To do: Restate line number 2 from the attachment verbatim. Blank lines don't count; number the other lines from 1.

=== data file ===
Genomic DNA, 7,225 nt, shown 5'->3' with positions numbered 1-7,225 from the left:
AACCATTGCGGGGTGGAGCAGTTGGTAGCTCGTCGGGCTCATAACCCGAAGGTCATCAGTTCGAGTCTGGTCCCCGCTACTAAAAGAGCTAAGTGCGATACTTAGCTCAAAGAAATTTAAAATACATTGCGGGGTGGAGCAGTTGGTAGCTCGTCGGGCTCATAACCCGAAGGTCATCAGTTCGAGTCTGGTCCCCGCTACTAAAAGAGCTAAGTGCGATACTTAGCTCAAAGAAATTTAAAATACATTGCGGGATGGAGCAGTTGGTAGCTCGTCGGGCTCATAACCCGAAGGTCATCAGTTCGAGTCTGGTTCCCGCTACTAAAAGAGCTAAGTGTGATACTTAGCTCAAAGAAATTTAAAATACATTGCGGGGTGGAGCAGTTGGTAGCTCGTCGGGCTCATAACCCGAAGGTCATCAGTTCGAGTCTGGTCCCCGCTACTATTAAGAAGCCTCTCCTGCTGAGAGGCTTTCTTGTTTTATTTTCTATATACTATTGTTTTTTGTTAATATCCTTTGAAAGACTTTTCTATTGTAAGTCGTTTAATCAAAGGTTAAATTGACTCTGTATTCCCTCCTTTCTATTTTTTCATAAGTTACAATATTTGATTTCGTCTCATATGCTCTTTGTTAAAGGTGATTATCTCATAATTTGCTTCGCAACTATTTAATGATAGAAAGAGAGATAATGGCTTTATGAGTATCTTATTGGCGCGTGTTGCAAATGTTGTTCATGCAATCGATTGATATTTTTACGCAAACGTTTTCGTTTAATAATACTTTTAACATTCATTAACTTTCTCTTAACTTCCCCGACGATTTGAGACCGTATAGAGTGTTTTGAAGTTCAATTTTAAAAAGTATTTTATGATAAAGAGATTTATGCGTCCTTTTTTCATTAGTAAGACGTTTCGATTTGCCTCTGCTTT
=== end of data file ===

AACCATTGCGGGGTGGAGCAGTTGGTAGCTCGTCGGGCTCATAACCCGAAGGTCATCAGTTCGAGTCTGGTCCCCGCTACTAAAAGAGCTAAGTGCGATACTTAGCTCAAAGAAATTTAAAATACATTGCGGGGTGGAGCAGTTGGTAGCTCGTCGGGCTCATAACCCGAAGGTCATCAGTTCGAGTCTGGTCCCCGCTACTAAAAGAGCTAAGTGCGATACTTAGCTCAAAGAAATTTAAAATACATTGCGGGATGGAGCAGTTGGTAGCTCGTCGGGCTCATAACCCGAAGGTCATCAGTTCGAGTCTGGTTCCCGCTACTAAAAGAGCTAAGTGTGATACTTAGCTCAAAGAAATTTAAAATACATTGCGGGGTGGAGCAGTTGGTAGCTCGTCGGGCTCATAACCCGAAGGTCATCAGTTCGAGTCTGGTCCCCGCTACTATTAAGAAGCCTCTCCTGCTGAGAGGCTTTCTTGTTTTATTTTCTATATACTATTGTTTTTTGTTAATATCCTTTGAAAGACTTTTCTATTGTAAGTCGTTTAATCAAAGGTTAAATTGACTCTGTATTCCCTCCTTTCTATTTTTTCATAAGTTACAATATTTGATTTCGTCTCATATGCTCTTTGTTAAAGGTGATTATCTCATAATTTGCTTCGCAACTATTTAATGATAGAAAGAGAGATAATGGCTTTATGAGTATCTTATTGGCGCGTGTTGCAAATGTTGTTCATGCAATCGATTGATATTTTTACGCAAACGTTTTCGTTTAATAATACTTTTAACATTCATTAACTTTCTCTTAACTTCCCCGACGATTTGAGACCGTATAGAGTGTTTTGAAGTTCAATTTTAAAAAGTATTTTATGATAAAGAGATTTATGCGTCCTTTTTTCATTAGTAAGACGTTTCGATTTGCCTCTGCTTT